Historical Artifact of the Library Card Catalog

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Antoinette Durden

Antoinette Durden Historical Artifact Analysis of the Card Catalog Virtual PresentationMarch 31, 2015

Purpose of the AnalysisThe purpose of this historical artifact analysis is to compare and contrast the historical artifact of the library card catalog to the contemporary artifact of the online library automation catalog and the impact the modification has had on librarians, particularly the school library media specialist

Historical Content of Card catalogThe Age of Enlightenment 18th centuryIndustrial Revolution 19th centuryProgressive era 20th centuryGlobalization 21st century

18th century

19th century

20th century

21st century

Similarities card catalog and online catalogSearch ProcessCataloguing codes and standardsMARC records

8Differences card catalog and online catalogFunctionalityComplexityAccessibilitySearching featuresFormatStorageCost and updatesData elements

AnalysisRole of School Library Media SpecialistsBudget cuts in schoolsElementary and Secondary Education Act (ESEA)Technological phenomenon

conclusionSchool libraries impact student achievement and Stronger School Libraries build Stronger Students

Origins of the Card catalog

Historical artifact Card catalog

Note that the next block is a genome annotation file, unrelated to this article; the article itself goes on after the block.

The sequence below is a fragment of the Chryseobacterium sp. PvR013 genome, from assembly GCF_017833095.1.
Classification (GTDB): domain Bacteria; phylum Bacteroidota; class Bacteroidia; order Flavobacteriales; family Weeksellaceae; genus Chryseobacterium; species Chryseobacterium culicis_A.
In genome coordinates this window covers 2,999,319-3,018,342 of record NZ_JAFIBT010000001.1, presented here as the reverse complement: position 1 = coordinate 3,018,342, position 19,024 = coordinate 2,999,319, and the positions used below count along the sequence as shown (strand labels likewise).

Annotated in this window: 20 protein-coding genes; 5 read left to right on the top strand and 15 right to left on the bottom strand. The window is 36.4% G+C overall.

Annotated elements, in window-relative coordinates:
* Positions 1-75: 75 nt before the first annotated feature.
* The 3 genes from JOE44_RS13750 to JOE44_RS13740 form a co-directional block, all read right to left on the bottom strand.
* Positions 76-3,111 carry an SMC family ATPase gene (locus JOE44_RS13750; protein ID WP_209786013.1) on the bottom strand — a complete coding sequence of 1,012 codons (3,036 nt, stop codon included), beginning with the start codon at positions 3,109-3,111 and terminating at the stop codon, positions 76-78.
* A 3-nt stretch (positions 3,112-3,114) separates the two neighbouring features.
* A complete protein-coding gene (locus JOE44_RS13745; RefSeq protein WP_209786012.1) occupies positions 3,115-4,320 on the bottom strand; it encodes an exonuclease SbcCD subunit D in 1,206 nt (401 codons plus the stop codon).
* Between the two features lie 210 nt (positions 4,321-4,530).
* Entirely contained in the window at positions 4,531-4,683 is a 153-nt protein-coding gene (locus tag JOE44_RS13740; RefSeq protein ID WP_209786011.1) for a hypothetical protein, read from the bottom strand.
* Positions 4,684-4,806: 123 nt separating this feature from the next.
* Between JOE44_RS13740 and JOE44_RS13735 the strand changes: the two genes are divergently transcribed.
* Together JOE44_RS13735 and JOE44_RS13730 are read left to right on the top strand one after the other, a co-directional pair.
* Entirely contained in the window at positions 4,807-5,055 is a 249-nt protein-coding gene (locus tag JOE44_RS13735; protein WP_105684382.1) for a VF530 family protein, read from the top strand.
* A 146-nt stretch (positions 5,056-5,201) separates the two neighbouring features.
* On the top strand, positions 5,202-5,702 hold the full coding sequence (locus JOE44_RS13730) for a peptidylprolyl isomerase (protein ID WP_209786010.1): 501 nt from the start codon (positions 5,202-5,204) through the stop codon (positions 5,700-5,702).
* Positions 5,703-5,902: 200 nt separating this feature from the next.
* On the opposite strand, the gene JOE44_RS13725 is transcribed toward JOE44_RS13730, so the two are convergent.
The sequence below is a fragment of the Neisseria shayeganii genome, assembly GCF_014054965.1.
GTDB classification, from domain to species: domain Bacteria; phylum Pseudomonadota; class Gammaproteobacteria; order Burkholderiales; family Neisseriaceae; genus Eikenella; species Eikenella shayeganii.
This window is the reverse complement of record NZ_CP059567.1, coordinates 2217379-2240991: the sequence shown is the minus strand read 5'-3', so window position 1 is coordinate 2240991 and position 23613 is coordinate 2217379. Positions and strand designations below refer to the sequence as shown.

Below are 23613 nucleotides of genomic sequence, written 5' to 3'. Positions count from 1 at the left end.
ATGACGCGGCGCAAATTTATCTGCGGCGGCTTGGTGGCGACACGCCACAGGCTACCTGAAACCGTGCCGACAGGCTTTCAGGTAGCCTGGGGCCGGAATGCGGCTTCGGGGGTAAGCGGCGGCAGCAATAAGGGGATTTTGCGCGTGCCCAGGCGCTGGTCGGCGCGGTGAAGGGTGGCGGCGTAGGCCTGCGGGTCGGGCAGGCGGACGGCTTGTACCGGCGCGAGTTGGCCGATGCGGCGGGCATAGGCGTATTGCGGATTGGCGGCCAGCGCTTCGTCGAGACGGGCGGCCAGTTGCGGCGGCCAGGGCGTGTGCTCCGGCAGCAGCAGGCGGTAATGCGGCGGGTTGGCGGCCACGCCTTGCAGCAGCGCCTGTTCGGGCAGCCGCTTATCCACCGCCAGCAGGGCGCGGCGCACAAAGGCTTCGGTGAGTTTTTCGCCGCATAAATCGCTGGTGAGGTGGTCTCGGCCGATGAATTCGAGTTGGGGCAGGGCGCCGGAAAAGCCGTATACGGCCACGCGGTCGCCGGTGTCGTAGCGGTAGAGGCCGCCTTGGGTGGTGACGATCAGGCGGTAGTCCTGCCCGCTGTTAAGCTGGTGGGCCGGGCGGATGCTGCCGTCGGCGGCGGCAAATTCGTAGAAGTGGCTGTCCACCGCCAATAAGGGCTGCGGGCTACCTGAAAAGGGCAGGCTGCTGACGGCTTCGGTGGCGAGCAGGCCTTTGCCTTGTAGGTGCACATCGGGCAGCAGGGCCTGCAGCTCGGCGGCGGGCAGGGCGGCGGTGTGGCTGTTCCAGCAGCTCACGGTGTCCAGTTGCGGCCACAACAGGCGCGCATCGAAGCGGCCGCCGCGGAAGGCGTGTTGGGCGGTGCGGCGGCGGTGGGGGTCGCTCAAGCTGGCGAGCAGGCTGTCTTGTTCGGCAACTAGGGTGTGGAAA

Contemporary artifact online catalog

ReferencesFattahi, R. (1985). A Comparison between the online catalog and the card catalog: Some consideration for redesigning bibliographic standards. OCLC Systems & Services, 11(3), 28-38. doi:10.1108/10650759510101351Gay, R. (1980). The Machine in the Library. The American Scholar, 49(1), 66-67. Retrieved from The Machine in the Library: http://o-www.jstor.org.catalog.lib.cmich.edu/stable/41210586Hopkins, J. (1992). The 1791 French Cataloging Code and the Origins of the Card Catalog. Libraries and Culture, 27(4), 378-404. Retrieved 2014, from http://o-www.jstor.org.catalog.lib.cmich.edu/stable/25542474Husain, R., & Ansari, M. A. (2006, March). From Card Catalogue to Web OPACs. DESIDOC Bullentin of Information Technology, 26(2), 41-47. Retrieved 2014Information power: Building partnerships for learning . (1998). Chicago, IL: ALA Editions.Kohl, D. F. (1978). Public Service and the Disappearing Card Catalog. R Q, 17(4), 308-311. Retrieved 2014, from http://www.jstor.org/stable/25826012

References Krajewski, M. (2011). Paper Machines: About Cards & Catalogs, 1548-1929. (P. Krapp, Trans.) Cambridge, MA: The MIT Press. Retrieved from http://site.ebrary.com/id/10517481?ppg=1Matthews, J. R. (1982). Online Public Access Catalogs. Library Journal, 1067-1071.Rury, J. (2012). Education and social change: Contours in the history of American schooling (4th ed.). New York: Routledge.Tenner, E. (2005). Keeping tabs: the history of an Information Age metaphor. Technology Review, 71. Retrieved 2014, from http://0-go.galegroup.com.catalog.lib.cmich.edu/ps/i.do?&id=GALE|A127622591&v=21Wong, E. Y. (2012, June 19). Cataloging Then, Now, and Tomorrow. American Libraries Magazine, 16(41). Retrieved 2014, from Rapid changes are broadening the role of the "guardian of the catalog": http://www.americanlibrariesmagazine.org